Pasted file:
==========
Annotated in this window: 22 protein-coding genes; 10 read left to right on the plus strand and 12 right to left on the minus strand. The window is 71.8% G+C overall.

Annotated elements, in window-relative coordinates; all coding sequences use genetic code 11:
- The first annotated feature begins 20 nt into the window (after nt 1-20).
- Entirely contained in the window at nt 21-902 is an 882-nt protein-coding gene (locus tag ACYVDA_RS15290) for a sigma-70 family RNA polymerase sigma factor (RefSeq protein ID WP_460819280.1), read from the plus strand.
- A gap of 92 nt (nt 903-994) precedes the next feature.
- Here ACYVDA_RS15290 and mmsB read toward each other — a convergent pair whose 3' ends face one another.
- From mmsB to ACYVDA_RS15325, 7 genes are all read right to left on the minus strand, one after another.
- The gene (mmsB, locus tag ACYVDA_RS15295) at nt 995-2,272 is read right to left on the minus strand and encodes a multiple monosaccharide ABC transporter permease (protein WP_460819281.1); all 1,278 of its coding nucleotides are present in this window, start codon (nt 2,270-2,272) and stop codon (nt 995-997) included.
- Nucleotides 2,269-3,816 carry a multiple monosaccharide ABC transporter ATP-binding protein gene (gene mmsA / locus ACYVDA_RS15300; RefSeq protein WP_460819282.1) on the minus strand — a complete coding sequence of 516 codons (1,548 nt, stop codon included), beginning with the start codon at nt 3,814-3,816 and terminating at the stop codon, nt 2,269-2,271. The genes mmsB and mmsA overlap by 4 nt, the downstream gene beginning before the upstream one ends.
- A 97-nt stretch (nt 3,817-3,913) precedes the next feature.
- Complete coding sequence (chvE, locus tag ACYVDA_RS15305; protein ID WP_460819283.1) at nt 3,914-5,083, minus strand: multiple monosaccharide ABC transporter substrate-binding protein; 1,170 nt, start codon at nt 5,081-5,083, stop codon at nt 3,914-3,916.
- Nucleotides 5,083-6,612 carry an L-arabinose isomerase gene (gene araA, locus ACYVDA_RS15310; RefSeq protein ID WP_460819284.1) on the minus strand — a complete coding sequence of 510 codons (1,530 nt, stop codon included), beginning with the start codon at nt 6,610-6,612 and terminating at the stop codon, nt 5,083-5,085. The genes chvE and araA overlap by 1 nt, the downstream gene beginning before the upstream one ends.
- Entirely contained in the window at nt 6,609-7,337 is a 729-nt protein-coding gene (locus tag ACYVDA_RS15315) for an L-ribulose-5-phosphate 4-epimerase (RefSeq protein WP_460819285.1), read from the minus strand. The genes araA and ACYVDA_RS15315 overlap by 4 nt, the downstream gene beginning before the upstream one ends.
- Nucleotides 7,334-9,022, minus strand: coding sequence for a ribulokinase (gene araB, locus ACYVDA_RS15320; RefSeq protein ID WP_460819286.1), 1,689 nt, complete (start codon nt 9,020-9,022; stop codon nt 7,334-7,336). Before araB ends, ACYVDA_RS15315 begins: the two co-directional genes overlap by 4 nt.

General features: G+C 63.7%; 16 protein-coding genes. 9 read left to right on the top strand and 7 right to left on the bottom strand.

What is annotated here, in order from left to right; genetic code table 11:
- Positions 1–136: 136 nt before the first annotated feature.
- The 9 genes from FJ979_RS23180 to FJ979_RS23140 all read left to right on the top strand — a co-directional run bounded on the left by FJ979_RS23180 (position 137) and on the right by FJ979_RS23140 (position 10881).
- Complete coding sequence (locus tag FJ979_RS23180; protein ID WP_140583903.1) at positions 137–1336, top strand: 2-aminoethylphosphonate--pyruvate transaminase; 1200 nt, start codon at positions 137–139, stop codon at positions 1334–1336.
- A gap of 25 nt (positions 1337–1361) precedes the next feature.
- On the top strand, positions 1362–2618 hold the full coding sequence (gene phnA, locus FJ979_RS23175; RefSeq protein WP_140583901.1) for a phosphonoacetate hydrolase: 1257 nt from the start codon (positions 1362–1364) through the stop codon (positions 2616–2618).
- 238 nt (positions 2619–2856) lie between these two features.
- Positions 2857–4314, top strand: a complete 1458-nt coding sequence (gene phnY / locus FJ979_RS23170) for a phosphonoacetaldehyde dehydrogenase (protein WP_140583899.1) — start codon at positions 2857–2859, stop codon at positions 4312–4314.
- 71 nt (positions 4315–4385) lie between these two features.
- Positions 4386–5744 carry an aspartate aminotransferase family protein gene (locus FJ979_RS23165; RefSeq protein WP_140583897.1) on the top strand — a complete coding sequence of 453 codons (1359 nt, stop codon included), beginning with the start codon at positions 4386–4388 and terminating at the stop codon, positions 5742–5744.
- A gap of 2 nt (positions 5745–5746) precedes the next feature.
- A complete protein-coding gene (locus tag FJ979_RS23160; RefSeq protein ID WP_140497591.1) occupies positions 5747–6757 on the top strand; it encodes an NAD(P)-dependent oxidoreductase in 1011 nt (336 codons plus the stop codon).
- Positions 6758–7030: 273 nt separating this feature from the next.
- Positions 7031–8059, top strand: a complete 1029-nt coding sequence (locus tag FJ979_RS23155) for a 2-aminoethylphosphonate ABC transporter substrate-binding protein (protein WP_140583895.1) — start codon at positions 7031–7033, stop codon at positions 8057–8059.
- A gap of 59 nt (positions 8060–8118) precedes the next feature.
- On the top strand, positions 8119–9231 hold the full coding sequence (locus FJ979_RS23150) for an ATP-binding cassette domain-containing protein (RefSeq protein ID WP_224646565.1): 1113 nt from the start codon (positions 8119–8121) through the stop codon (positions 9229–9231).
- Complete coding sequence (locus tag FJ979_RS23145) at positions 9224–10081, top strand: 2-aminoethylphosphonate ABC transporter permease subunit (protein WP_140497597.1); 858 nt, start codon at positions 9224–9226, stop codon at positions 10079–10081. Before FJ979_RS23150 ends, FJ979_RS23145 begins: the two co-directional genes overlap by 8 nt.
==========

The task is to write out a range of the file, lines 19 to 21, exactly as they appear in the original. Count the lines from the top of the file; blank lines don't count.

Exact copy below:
- Complete coding sequence (locus tag FJ979_RS23180; protein ID WP_140583903.1) at positions 137–1336, top strand: 2-aminoethylphosphonate--pyruvate transaminase; 1200 nt, start codon at positions 137–139, stop codon at positions 1334–1336.
- A gap of 25 nt (positions 1337–1361) precedes the next feature.
- On the top strand, positions 1362–2618 hold the full coding sequence (gene phnA, locus FJ979_RS23175; RefSeq protein WP_140583901.1) for a phosphonoacetate hydrolase: 1257 nt from the start codon (positions 1362–1364) through the stop codon (positions 2616–2618).